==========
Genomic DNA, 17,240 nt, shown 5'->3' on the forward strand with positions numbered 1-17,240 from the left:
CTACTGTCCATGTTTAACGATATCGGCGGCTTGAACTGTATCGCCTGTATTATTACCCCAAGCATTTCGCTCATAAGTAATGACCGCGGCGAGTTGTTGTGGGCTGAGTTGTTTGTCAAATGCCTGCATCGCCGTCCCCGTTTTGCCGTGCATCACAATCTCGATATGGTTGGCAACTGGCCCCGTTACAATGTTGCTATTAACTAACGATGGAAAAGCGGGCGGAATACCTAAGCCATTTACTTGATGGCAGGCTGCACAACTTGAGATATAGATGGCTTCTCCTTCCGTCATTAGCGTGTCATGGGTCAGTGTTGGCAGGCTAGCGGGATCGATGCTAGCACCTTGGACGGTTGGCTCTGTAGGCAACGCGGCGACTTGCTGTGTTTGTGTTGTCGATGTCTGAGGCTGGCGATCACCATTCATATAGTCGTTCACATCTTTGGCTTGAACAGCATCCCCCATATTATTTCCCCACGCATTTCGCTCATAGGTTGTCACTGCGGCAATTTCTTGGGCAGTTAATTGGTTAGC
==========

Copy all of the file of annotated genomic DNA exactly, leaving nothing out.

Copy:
Genomic DNA, 17,240 nt, shown 5'->3' on the forward strand with positions numbered 1-17,240 from the left:
CTACTGTCCATGTTTAACGATATCGGCGGCTTGAACTGTATCGCCTGTATTATTACCCCAAGCATTTCGCTCATAAGTAATGACCGCGGCGAGTTGTTGTGGGCTGAGTTGTTTGTCAAATGCCTGCATCGCCGTCCCCGTTTTGCCGTGCATCACAATCTCGATATGGTTGGCAACTGGCCCCGTTACAATGTTGCTATTAACTAACGATGGAAAAGCGGGCGGAATACCTAAGCCATTTACTTGATGGCAGGCTGCACAACTTGAGATATAGATGGCTTCTCCTTCCGTCATTAGCGTGTCATGGGTCAGTGTTGGCAGGCTAGCGGGATCGATGCTAGCACCTTGGACGGTTGGCTCTGTAGGCAACGCGGCGACTTGCTGTGTTTGTGTTGTCGATGTCTGAGGCTGGCGATCACCATTCATATAGTCGTTCACATCTTTGGCTTGAACAGCATCCCCCATATTATTTCCCCACGCATTTCGCTCATAGGTTGTCACTGCGGCAATTTCTTGGGCAGTTAATTGGTTAGC